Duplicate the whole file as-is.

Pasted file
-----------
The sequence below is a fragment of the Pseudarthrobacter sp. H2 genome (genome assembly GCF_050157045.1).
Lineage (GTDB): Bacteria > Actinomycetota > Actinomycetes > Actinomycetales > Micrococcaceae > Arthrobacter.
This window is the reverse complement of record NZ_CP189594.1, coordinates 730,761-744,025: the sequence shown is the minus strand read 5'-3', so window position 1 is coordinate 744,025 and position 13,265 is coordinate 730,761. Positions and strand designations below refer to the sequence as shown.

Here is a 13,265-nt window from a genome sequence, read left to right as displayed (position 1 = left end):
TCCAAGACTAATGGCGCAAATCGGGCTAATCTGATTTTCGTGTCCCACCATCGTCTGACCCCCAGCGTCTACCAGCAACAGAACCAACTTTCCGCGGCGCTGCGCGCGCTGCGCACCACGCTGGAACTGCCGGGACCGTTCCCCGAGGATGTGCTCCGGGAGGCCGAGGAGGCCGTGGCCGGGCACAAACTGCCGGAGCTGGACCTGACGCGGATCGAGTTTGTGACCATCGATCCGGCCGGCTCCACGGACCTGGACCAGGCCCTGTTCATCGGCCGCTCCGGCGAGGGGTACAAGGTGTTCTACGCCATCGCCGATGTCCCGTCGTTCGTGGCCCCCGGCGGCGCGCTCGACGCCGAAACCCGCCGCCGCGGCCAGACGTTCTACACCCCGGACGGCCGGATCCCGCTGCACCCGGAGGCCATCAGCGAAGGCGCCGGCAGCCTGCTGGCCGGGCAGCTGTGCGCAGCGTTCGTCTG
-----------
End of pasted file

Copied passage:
The sequence below is a fragment of the Pseudarthrobacter sp. H2 genome (genome assembly GCF_050157045.1).
Lineage (GTDB): Bacteria > Actinomycetota > Actinomycetes > Actinomycetales > Micrococcaceae > Arthrobacter.
This window is the reverse complement of record NZ_CP189594.1, coordinates 730,761-744,025: the sequence shown is the minus strand read 5'-3', so window position 1 is coordinate 744,025 and position 13,265 is coordinate 730,761. Positions and strand designations below refer to the sequence as shown.

Here is a 13,265-nt window from a genome sequence, read left to right as displayed (position 1 = left end):
TCCAAGACTAATGGCGCAAATCGGGCTAATCTGATTTTCGTGTCCCACCATCGTCTGACCCCCAGCGTCTACCAGCAACAGAACCAACTTTCCGCGGCGCTGCGCGCGCTGCGCACCACGCTGGAACTGCCGGGACCGTTCCCCGAGGATGTGCTCCGGGAGGCCGAGGAGGCCGTGGCCGGGCACAAACTGCCGGAGCTGGACCTGACGCGGATCGAGTTTGTGACCATCGATCCGGCCGGCTCCACGGACCTGGACCAGGCCCTGTTCATCGGCCGCTCCGGCGAGGGGTACAAGGTGTTCTACGCCATCGCCGATGTCCCGTCGTTCGTGGCCCCCGGCGGCGCGCTCGACGCCGAAACCCGCCGCCGCGGCCAGACGTTCTACACCCCGGACGGCCGGATCCCGCTGCACCCGGAGGCCATCAGCGAAGGCGCCGGCAGCCTGCTGGCCGGGCAGCTGTGCGCAGCGTTCGTCTG